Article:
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Let’s talk about poop — and climate change.
You may not usually associate the two with each other. But together, they’re causing a bit of a stink in Massachusetts, as WBUR’s Miriam Wasser explains in this new story about so-called combined sewer overflows, or CSOs. Let’s get into it.
That dirty water: Most sewer systems keep wastewater (what goes down the toilet or sink) and stormwater runoff (what goes down storm drain) separate. However, older systems used to send the two down the same combined pipes, which is mostly fine — except when it rains hard. When that happens (and it happened a lot this summer), the pipes get overwhelmed and overflow into rivers or other waterways through a CSO outlet. That’s better than sewage backing up into homes, but it’s not great (unless you like E.coli and other viruses). As rain storms become more intense thanks to climate change, these sewage overflows are likely to happen more often.
- Where exactly are CSOs in Massachusetts? There are 194, mostly in old industrial cities. And many are in lower-income neighborhoods. Boston has the most (36), followed by New Bedford (26), Springfield (23), Fall River (17) and Chicopee (16). Click here for a map of every CSO in the state.
- How often do they overflow? Between this April and September, there were 1,943 overflows in Massachusetts — nearly triple the amount that occurred during the same period in 2022. Scroll down in Miriam’s story to see when and where each happened.
- Which ones overflow the most? Here’s where Fall River residents may want to stop reading. Miriam reports that one CSO in Fall River overflowed 76 times into the Taunton River this summer — the most of any in the state. Two other Fall River CSOs located nearby also overflowed over 50 times. In Boston, a CSO by East Boston’s LoPresti Park and one in Fort Point Channel were tied for the most overflows (18). Click here for a more detailed list.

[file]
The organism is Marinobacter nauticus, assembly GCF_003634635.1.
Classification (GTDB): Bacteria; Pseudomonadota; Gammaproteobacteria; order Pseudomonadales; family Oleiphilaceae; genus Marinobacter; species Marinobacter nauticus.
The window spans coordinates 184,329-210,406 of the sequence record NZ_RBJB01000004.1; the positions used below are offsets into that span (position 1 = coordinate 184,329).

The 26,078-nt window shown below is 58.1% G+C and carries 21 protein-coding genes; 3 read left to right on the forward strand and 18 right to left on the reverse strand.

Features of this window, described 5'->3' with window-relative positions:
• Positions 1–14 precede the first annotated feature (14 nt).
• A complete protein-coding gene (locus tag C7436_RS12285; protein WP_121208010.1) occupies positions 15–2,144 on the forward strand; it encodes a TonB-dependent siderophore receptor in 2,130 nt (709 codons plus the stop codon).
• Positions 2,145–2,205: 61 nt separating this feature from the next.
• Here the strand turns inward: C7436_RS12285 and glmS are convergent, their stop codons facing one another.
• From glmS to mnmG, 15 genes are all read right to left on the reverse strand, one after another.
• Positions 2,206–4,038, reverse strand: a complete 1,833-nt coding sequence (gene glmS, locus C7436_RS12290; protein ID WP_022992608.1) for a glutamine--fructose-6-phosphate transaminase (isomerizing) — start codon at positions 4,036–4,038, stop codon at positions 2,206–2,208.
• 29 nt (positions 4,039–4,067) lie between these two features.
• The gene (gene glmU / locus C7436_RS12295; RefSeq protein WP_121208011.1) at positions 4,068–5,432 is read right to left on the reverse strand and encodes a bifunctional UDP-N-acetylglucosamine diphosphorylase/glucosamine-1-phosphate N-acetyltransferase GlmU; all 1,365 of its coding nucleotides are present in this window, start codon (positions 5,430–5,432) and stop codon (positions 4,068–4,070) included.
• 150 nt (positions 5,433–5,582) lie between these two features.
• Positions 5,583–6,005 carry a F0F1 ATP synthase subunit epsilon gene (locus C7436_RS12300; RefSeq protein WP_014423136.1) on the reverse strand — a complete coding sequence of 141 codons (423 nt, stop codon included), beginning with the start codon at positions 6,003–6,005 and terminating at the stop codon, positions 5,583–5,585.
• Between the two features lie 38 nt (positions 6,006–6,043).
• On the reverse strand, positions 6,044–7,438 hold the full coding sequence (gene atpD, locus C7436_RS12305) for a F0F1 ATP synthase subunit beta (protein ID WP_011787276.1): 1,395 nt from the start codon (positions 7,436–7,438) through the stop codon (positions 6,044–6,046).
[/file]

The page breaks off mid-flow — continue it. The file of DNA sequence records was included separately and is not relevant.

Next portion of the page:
- How to flush the problem away: Read Miriam’s full story to find out what officials are trying to do about CSOs and the challenges they face.
A Medway couple and their 1-year-old son remain trapped in Gaza as violence escalates between Israel and Hamas. Despite at least three State Department messages telling them to head to the border, Abood Okal and his wife Wafaa Abuzayda have been unable to pass through the Rafah Crossing into Egypt, WBUR’s Deborah Becker reports.
- Okal told CNN the border crossing attempts are wasting the remaining fuel in their cars. They’ve also had close calls with Israeli missiles, despite evacuating to a safe zone in Rafah. “There was a bombing, an airstrike about 100 meters away from the house,” he said. “There’s constant shelling, constant airstrikes.”
- Meanwhile in Massachusetts: Needham resident Jason Greenberg is grieving the loss of two relatives in Israel who were kidnapped and killed by Hamas. Greenberg told WBUR’s Amy Sokolow that the Israeli military found the bodies of 80-year-old Carmela Dan and 12-year-old Noya Dan at the Gaza border. He’s also still waiting to hear the status of three other relatives who were kidnapped.
Don’t (necessarily) blame Charlie Baker: That was Gov. Maura Healey’s response when asked about her predecessor’s culpability for the recent news that top MBTA officials knew about widespread track defects across the Green Line Extension as it was being constructed during his administration. Healey told WBZ there’s no sign Baker personally knew about the problems. Instead, she placed blame on former members of MBTA management, noting “we’ve made a number of personnel changes over the last several months.”
- In his words: A spokesperson for Baker told WCVB that his office was “never informed” the tracks were too narrow.
P.S.— Making new friends as an adult (especially in a new place) can be hard, but we’re here to make it easier. Swing by CitySpace tonight for our new “Speed Friending” event. There’ll be free snacks, drinks and conversation prompts to get things flowing. Bring your friends or come by yourself — most people do! Get tickets here.